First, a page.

grace offence’, the bank might retrospectively allow a grace

grace period A discretional time after a payment or delivery deadline during which any specified or expected charges or penalties are waived. A typical grace period would be a week or a month, but it can be any length of time, at the disadvantaged party’s discretion. Grace periods may be allowed where adverse weather has prevented delivery, for example, or where a cheque has been paid into an account ‘on time’ but will only clear after the deadline. It often makes good business sense to offer a grace period to regular customers rather than impose penalties as the short-term gain from a fine could well be offset by the customer taking his or her business elsewhere. In banking, where most activity is electronic, late payment or overdraft fees can be charged automatically. Where there is a reason beyond the customer’s control for such an occurrence, or if it is his or her ‘first offence’, the bank might retrospectively allow a grace period as a gesture of goodwill, and reimburse the account with the fine, or part of the fine, if challenged by the customer. A past grace period offered is not necessarily legally binding in future, unless it is specified in the contract. Grace periods can be important elements in credit ratings, as late payments can count against individuals or organisations, but allowing a grace period could leave no record of any late payments or punishments.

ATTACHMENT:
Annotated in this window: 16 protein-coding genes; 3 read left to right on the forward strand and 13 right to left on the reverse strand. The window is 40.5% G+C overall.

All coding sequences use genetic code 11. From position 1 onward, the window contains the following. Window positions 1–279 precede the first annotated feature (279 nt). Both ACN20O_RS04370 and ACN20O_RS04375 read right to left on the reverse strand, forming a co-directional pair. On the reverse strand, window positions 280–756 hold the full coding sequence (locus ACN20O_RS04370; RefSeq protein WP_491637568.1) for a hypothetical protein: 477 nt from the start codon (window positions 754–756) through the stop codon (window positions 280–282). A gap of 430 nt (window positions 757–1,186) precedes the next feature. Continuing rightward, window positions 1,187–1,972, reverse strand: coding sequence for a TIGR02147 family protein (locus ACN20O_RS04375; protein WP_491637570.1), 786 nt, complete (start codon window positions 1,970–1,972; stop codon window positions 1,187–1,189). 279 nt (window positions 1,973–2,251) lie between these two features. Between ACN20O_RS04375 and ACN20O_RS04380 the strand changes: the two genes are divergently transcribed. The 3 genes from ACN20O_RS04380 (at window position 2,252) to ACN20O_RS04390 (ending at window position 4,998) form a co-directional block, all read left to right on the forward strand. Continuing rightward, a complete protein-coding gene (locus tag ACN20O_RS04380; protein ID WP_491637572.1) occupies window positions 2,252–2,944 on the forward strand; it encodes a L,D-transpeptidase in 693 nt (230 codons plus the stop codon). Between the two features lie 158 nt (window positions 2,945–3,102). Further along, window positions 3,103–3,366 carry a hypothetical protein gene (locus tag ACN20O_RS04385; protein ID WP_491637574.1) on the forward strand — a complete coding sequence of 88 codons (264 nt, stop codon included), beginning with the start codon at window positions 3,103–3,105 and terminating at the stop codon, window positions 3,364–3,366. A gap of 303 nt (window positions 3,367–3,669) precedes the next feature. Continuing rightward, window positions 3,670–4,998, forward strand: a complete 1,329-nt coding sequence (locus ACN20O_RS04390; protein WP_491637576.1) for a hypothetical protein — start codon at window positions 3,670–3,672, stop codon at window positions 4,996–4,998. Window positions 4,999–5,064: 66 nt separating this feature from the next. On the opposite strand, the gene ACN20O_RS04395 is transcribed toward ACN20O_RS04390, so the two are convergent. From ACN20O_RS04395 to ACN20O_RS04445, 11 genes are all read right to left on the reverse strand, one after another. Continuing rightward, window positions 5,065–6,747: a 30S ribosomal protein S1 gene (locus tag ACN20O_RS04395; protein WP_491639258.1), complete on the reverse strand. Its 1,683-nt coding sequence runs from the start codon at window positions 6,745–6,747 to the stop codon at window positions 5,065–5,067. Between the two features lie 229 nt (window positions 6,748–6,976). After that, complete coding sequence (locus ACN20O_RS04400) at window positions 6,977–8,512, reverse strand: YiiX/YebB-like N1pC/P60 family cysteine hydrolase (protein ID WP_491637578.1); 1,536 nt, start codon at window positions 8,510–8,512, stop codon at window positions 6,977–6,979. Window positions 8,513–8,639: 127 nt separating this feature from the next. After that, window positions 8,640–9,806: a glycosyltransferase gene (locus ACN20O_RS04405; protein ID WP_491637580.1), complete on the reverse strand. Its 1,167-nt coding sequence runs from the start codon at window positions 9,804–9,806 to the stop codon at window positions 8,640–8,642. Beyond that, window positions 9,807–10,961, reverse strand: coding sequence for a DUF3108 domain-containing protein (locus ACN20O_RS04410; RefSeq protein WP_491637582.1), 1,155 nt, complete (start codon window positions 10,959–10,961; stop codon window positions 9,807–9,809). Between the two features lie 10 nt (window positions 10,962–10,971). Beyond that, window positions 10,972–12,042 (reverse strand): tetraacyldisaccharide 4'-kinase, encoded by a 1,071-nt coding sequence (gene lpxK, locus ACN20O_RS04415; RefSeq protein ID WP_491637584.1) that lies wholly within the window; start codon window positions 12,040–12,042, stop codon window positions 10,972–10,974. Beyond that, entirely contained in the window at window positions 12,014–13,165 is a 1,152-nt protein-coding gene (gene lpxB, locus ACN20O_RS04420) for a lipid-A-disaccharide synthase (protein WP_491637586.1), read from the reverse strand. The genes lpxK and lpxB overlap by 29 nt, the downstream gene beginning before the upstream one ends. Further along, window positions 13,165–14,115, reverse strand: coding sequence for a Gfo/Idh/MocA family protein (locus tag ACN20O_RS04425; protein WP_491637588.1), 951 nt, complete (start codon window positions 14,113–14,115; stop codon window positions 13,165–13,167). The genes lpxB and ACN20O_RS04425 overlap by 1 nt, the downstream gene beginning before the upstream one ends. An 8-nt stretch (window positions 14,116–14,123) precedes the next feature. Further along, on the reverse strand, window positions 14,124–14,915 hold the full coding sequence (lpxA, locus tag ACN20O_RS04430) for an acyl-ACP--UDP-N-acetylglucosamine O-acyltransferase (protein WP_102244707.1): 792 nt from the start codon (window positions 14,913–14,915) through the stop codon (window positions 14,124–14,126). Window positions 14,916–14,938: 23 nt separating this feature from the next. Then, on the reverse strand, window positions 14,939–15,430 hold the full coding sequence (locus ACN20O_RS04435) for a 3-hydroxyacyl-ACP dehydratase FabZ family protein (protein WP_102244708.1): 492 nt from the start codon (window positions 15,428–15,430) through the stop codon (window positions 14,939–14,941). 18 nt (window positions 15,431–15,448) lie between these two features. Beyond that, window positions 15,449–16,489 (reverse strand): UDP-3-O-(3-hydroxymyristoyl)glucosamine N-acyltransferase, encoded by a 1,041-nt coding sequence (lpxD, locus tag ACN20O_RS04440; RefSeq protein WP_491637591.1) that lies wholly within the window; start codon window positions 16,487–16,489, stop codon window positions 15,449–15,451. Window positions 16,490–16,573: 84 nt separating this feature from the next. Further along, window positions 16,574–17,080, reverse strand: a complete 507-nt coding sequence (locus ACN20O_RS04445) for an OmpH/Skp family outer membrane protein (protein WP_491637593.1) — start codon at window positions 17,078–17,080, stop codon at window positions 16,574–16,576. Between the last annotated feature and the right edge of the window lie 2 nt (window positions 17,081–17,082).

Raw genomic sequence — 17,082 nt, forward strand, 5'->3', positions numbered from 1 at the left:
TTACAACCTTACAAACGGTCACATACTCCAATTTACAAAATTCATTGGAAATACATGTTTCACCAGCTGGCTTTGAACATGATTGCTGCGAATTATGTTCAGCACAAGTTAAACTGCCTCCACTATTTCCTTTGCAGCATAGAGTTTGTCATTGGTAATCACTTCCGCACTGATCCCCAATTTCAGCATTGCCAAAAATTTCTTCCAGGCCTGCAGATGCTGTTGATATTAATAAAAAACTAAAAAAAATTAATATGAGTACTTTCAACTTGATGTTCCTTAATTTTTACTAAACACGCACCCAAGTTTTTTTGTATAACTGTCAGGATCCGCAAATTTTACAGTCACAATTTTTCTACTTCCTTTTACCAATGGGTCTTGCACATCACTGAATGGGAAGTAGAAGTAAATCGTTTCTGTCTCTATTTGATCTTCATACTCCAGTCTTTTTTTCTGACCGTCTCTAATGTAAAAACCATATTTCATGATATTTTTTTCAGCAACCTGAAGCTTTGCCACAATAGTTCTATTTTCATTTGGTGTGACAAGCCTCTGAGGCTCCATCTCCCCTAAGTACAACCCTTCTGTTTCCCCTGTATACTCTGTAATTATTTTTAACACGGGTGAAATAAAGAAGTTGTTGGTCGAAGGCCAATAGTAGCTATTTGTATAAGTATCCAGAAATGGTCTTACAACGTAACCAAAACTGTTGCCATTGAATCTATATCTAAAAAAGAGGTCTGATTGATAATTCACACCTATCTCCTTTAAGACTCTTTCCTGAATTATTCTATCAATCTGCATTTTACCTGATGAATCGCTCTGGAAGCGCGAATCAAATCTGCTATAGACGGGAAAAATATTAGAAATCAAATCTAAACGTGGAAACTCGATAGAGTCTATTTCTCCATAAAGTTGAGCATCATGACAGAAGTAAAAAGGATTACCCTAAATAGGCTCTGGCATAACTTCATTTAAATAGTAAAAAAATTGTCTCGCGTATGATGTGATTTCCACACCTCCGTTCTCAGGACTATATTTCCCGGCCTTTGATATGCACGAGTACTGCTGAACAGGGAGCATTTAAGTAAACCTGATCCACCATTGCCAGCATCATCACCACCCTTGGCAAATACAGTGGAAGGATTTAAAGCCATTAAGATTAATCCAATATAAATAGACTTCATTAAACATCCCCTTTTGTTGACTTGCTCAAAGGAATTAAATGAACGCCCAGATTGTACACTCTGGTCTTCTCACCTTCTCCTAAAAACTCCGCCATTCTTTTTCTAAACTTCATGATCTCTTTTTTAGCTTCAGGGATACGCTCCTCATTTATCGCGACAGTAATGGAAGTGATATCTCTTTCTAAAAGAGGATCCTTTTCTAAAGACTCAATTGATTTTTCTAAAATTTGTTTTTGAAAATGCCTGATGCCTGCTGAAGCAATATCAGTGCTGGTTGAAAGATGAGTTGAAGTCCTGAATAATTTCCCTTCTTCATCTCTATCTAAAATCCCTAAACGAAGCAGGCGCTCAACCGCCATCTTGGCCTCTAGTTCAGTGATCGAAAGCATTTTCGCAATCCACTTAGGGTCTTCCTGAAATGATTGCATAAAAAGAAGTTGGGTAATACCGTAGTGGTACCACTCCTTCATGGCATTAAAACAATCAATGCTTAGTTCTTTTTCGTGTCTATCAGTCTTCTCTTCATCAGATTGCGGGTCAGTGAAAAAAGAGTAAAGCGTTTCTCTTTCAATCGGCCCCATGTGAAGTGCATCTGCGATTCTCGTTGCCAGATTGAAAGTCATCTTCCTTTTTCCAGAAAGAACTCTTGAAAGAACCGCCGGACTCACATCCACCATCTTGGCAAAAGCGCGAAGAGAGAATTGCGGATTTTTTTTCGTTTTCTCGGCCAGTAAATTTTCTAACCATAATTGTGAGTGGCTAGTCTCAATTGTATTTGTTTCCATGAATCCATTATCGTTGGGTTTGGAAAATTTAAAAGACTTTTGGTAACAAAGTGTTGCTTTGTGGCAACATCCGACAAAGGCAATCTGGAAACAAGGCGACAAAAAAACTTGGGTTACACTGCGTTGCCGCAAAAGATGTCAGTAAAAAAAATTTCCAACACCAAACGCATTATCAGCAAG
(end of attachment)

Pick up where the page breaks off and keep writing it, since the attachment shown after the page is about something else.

Grameen Bank A corporate microfinance organisation founded in Bangladesh in 1983 by Dr Mohammed Yunus. The ethos of the bank is based on under-utilised skills that are abundant among the poor, especially women. By basing the availability of credit on peer-pressure, borrowers adhere to credit discipline and effectively allow themselves to borrow when they otherwise would not have been eligible. The Grameen Bank also acts like a normal bank, accepting deposits and providing other retail banking services. In 2006 Muhammad Yunus and the bank he founded were jointly awarded the Nobel Peace Prize.

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Gregorian calendar The year-numbering system used throughout the world, introduced by Pope Gregory XIII in 1582. Year 1 is treated as being the year Jesus Christ was born. Muslims also use the Hijri system, often in combination with the Gregorian calendar. Positive dates in the Gregorian calendar are often suffixed by ce (Common Era, Current Era or Christian Era) or ad (Anno Domini – Latin: In the year of Our Lord). Negative dates are suffixed by bc (Before Christ) or bce (Before Common Era, Before Current Era or Before Christian Era) and do not have a negative symbol, but do count backwards; that is, 100 bce is earlier than 50 bce. There is no year 0.